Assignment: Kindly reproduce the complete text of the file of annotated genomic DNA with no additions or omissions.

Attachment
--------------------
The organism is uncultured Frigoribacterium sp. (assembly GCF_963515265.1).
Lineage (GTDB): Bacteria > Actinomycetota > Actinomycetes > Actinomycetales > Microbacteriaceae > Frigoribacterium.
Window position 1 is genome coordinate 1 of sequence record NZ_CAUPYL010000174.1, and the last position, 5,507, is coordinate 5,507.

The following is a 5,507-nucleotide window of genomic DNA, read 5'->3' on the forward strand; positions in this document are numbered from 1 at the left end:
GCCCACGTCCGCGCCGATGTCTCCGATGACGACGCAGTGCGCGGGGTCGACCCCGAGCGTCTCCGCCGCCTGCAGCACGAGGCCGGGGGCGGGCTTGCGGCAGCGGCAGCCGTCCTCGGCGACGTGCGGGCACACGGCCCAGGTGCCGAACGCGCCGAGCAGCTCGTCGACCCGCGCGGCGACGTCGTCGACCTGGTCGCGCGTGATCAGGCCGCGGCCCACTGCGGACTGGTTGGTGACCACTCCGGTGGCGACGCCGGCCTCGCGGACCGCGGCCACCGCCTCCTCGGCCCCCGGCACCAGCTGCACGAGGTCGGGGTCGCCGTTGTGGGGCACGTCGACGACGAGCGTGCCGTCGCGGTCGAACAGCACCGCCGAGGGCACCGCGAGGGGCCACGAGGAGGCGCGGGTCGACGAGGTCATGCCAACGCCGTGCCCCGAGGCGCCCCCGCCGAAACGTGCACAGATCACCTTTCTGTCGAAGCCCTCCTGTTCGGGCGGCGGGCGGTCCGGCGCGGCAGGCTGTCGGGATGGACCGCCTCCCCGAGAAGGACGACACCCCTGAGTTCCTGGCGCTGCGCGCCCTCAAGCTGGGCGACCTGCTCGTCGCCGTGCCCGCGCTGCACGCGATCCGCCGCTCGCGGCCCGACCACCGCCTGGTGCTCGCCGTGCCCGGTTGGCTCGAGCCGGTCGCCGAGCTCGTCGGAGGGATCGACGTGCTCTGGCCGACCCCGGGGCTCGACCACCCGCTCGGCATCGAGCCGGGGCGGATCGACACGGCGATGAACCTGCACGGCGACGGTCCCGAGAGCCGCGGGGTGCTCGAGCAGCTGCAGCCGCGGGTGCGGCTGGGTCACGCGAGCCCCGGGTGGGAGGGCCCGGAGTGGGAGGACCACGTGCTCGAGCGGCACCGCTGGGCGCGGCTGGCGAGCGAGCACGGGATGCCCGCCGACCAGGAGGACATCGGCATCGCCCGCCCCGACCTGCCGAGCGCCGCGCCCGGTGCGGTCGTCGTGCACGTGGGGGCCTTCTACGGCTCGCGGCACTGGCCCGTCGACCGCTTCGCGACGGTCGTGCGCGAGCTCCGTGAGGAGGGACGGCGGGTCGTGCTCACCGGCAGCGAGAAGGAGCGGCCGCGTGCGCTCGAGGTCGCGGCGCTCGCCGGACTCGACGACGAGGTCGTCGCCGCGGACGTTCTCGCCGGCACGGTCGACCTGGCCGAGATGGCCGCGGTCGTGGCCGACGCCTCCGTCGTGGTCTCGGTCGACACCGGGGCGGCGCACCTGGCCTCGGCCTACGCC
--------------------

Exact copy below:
The organism is uncultured Frigoribacterium sp. (assembly GCF_963515265.1).
Lineage (GTDB): Bacteria > Actinomycetota > Actinomycetes > Actinomycetales > Microbacteriaceae > Frigoribacterium.
Window position 1 is genome coordinate 1 of sequence record NZ_CAUPYL010000174.1, and the last position, 5,507, is coordinate 5,507.

The following is a 5,507-nucleotide window of genomic DNA, read 5'->3' on the forward strand; positions in this document are numbered from 1 at the left end:
GCCCACGTCCGCGCCGATGTCTCCGATGACGACGCAGTGCGCGGGGTCGACCCCGAGCGTCTCCGCCGCCTGCAGCACGAGGCCGGGGGCGGGCTTGCGGCAGCGGCAGCCGTCCTCGGCGACGTGCGGGCACACGGCCCAGGTGCCGAACGCGCCGAGCAGCTCGTCGACCCGCGCGGCGACGTCGTCGACCTGGTCGCGCGTGATCAGGCCGCGGCCCACTGCGGACTGGTTGGTGACCACTCCGGTGGCGACGCCGGCCTCGCGGACCGCGGCCACCGCCTCCTCGGCCCCCGGCACCAGCTGCACGAGGTCGGGGTCGCCGTTGTGGGGCACGTCGACGACGAGCGTGCCGTCGCGGTCGAACAGCACCGCCGAGGGCACCGCGAGGGGCCACGAGGAGGCGCGGGTCGACGAGGTCATGCCAACGCCGTGCCCCGAGGCGCCCCCGCCGAAACGTGCACAGATCACCTTTCTGTCGAAGCCCTCCTGTTCGGGCGGCGGGCGGTCCGGCGCGGCAGGCTGTCGGGATGGACCGCCTCCCCGAGAAGGACGACACCCCTGAGTTCCTGGCGCTGCGCGCCCTCAAGCTGGGCGACCTGCTCGTCGCCGTGCCCGCGCTGCACGCGATCCGCCGCTCGCGGCCCGACCACCGCCTGGTGCTCGCCGTGCCCGGTTGGCTCGAGCCGGTCGCCGAGCTCGTCGGAGGGATCGACGTGCTCTGGCCGACCCCGGGGCTCGACCACCCGCTCGGCATCGAGCCGGGGCGGATCGACACGGCGATGAACCTGCACGGCGACGGTCCCGAGAGCCGCGGGGTGCTCGAGCAGCTGCAGCCGCGGGTGCGGCTGGGTCACGCGAGCCCCGGGTGGGAGGGCCCGGAGTGGGAGGACCACGTGCTCGAGCGGCACCGCTGGGCGCGGCTGGCGAGCGAGCACGGGATGCCCGCCGACCAGGAGGACATCGGCATCGCCCGCCCCGACCTGCCGAGCGCCGCGCCCGGTGCGGTCGTCGTGCACGTGGGGGCCTTCTACGGCTCGCGGCACTGGCCCGTCGACCGCTTCGCGACGGTCGTGCGCGAGCTCCGTGAGGAGGGACGGCGGGTCGTGCTCACCGGCAGCGAGAAGGAGCGGCCGCGTGCGCTCGAGGTCGCGGCGCTCGCCGGACTCGACGACGAGGTCGTCGCCGCGGACGTTCTCGCCGGCACGGTCGACCTGGCCGAGATGGCCGCGGTCGTGGCCGACGCCTCCGTCGTGGTCTCGGTCGACACCGGGGCGGCGCACCTGGCCTCGGCCTACGCC